Classical Music

Grounds for modern sound, complex, meaningful, unique

May 27, 2023


The genre of classical music holds many connotations, and for some reason, they are not always positive. I have heard on countless occasions how classical music is boring, often too long and disengaging, and is only for nerds. While classical music is an acquired taste that often appeals to individuals that play an instrument or are involved in music, the genre’s wide and diverse range is an excellent way to learn more about the history of music and to discover a brand new interest. 

Classical music is a superior genre to modern pop music not only due to its complexity, but also its influence. Classical music structurally has more chord, melody, and harmony variations than pop music, and that wide range of possibilities opens the genre to all people with varying musical tastes. Pop music has become so repetitive and manufactured that every song has the same chord progression that fails to grasp my attention in the same  meaningful way a more complicated piece of music can. Now, that is not to paint a snobby image of classical music: complexity does not always mean better, but when you hear a layered, harmonic, and emotional piece like Chopin’s “Nocturne No.” 1 in B Flat Minor, it is hard to compare it to the banal 4 guitar chords of Miley Cyrus’ “Flowers.” Orchestra and Band director Brian Lukkasson expresses, “people don’t have as much patience with classical music… People just treat it like it’s study music to have on in the background… so their brain never fully engages with it.”

In fact, practically every pop song has some influence from classical music.The main takeaway from modern music: it’s less original than classical music. “Pachabel’s Canon,” composed in 1680, is a widely known piece but it may be more familiar in Maroon 5’s 2019 “Memories.” The piano in the song is a copy of “Pachabel’s Canon,” with slight rhythm changes. Even John Williams, creator of the Harry Potter, Star Wars, Jurassic Park, and Jaws scores, took more than an inspiration from Gustav Holst’s “The Planets” in his “Star Wars Suite.” 

This is not to say that pop music is terrible. I likely listen more to modern songs than classical music on a daily basis, and classical music has its flaws. “Classical music gets a bad rep as being boring because it’s slower, it takes longer for an idea to get across.” Lukkasson says. Another concern is that most classical music is written by old, white men. While those concerns are valid, they change when you look away from the more commonly known composers. Music is viewed in an inherently Eurocentric way where many of the pieces followed similar styles and motifs. The Baroque Era (music made in the 1600s) and the Romantic Era (music from the 19th century) are time periods that only reflect how music changed in Europe. However, these vague terms do not encompass the jazz revolution, indigenous music, and eclectic styles of music that may not fall into pop or the constraints of “proper” classical music. There is music from all over the world waiting to be discovered if you just look past the symphonies and concertos of Tchaikovsky and Rachmaninoff. Look into Florence Price, Edmond Dédé, and Clara Schumann, and as you research more contemporary music, listen to George Gershwin, Scott Joplin, and Margaret Bonds.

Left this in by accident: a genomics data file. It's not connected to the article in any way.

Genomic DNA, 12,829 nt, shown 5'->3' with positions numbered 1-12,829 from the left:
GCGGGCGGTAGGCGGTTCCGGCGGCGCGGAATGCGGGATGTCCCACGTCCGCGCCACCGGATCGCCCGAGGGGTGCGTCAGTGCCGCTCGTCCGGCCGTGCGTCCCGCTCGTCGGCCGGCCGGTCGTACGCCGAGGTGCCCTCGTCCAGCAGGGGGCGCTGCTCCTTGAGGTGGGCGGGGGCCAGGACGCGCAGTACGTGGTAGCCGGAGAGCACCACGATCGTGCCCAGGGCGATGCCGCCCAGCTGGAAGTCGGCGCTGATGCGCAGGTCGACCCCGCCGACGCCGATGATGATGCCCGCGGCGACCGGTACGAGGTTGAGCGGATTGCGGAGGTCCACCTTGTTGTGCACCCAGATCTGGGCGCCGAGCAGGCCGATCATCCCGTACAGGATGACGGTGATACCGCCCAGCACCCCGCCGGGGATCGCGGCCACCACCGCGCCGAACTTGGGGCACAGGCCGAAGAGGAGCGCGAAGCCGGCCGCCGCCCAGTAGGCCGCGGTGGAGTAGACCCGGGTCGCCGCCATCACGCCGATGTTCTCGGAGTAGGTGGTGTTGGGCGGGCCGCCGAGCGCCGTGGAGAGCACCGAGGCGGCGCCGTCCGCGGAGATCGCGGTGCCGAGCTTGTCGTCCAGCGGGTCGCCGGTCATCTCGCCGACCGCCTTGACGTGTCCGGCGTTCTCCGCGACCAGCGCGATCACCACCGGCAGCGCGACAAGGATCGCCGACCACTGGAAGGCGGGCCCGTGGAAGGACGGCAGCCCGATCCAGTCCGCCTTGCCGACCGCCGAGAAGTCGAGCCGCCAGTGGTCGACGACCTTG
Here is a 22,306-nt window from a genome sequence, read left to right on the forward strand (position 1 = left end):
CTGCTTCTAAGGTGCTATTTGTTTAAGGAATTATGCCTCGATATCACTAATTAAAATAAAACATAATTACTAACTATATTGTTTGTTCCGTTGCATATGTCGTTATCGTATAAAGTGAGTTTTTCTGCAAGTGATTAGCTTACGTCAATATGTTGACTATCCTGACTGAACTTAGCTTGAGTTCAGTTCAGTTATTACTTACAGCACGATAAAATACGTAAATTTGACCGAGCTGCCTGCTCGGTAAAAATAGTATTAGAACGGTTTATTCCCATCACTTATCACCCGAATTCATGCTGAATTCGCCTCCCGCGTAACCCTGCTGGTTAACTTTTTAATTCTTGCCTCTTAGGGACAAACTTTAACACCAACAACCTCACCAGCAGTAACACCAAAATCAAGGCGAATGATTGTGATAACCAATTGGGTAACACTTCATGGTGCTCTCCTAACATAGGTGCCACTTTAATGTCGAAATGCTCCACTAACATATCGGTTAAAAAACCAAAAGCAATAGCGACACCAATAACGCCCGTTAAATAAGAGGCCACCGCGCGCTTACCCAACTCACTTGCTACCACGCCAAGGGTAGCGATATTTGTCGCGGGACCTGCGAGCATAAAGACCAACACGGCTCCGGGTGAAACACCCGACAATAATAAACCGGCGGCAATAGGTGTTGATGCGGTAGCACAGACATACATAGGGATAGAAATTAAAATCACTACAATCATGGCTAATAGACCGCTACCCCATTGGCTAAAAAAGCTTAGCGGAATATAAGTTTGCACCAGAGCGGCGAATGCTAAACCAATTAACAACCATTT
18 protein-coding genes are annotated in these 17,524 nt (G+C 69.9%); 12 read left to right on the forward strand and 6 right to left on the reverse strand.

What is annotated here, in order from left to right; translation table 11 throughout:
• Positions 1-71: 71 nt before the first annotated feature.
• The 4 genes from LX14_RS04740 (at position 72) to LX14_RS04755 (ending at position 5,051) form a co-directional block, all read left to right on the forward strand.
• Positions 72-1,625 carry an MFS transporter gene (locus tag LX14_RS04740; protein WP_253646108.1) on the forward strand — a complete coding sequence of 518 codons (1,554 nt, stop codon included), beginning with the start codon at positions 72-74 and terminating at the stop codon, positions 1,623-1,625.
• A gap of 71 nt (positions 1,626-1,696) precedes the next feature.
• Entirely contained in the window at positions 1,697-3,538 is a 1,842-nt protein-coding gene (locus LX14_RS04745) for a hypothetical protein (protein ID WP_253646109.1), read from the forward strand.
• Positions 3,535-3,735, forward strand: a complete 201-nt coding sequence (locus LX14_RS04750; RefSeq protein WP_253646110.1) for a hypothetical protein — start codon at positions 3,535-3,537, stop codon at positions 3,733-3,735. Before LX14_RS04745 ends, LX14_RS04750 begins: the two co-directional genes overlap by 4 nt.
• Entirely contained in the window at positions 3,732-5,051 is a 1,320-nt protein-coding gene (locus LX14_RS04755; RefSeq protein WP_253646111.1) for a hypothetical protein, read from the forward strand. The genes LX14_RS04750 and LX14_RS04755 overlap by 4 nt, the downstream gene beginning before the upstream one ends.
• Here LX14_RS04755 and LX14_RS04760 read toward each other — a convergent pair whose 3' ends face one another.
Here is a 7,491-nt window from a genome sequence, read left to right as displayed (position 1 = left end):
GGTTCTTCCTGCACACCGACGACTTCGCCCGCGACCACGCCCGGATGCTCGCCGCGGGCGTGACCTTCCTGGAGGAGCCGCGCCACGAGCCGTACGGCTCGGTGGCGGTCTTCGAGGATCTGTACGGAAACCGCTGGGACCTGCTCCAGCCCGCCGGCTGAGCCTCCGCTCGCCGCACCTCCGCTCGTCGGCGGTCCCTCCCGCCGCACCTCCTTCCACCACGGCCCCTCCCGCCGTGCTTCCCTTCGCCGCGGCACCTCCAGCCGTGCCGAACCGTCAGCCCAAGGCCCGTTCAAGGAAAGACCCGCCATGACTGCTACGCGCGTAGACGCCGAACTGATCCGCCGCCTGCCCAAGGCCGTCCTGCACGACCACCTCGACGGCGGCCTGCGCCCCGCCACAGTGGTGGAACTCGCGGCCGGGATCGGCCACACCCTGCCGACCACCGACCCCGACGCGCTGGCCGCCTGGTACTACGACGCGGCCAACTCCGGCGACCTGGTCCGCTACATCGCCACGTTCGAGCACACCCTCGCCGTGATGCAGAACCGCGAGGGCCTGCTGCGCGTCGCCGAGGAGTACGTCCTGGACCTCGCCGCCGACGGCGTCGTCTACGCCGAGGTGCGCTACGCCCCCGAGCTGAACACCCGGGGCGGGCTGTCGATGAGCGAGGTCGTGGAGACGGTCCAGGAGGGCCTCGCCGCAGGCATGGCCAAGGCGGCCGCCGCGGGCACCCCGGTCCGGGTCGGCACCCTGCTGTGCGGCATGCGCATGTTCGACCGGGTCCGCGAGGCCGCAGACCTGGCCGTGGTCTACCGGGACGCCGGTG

There is a world of music over 500 years old that can be discovered simply on your phone. All it takes is a click to move past the uniformity of Coldplay songs (good as though they may be) and there are pieces of all styles, instruments – not just guitar, drums, and voice – and for all emotions. Who would’ve thought that music could accurately express in your mind what a bumblebee buzzing looks like (Flight of the Bumblebee, Rimsky-Korsakov) or what a boat in the sea sounds like (Une Barque sur l’Océan, Ravel)? While my experience playing piano for many years may grant me a bias towards classical music,music is for everyone; it would be a shame if we locked ourselves out of a rich history of art that influenced almost every piece of music we have today. It’s amazing to close my eyes after school or to read a book while the beautiful notes wash over me. There is a certain beauty in listening to a piece that is more than six minutes long. Don’t let the long name and run time, and age of the piece deter you. Just start the music and let yourself settle into the bliss of artistry at work.


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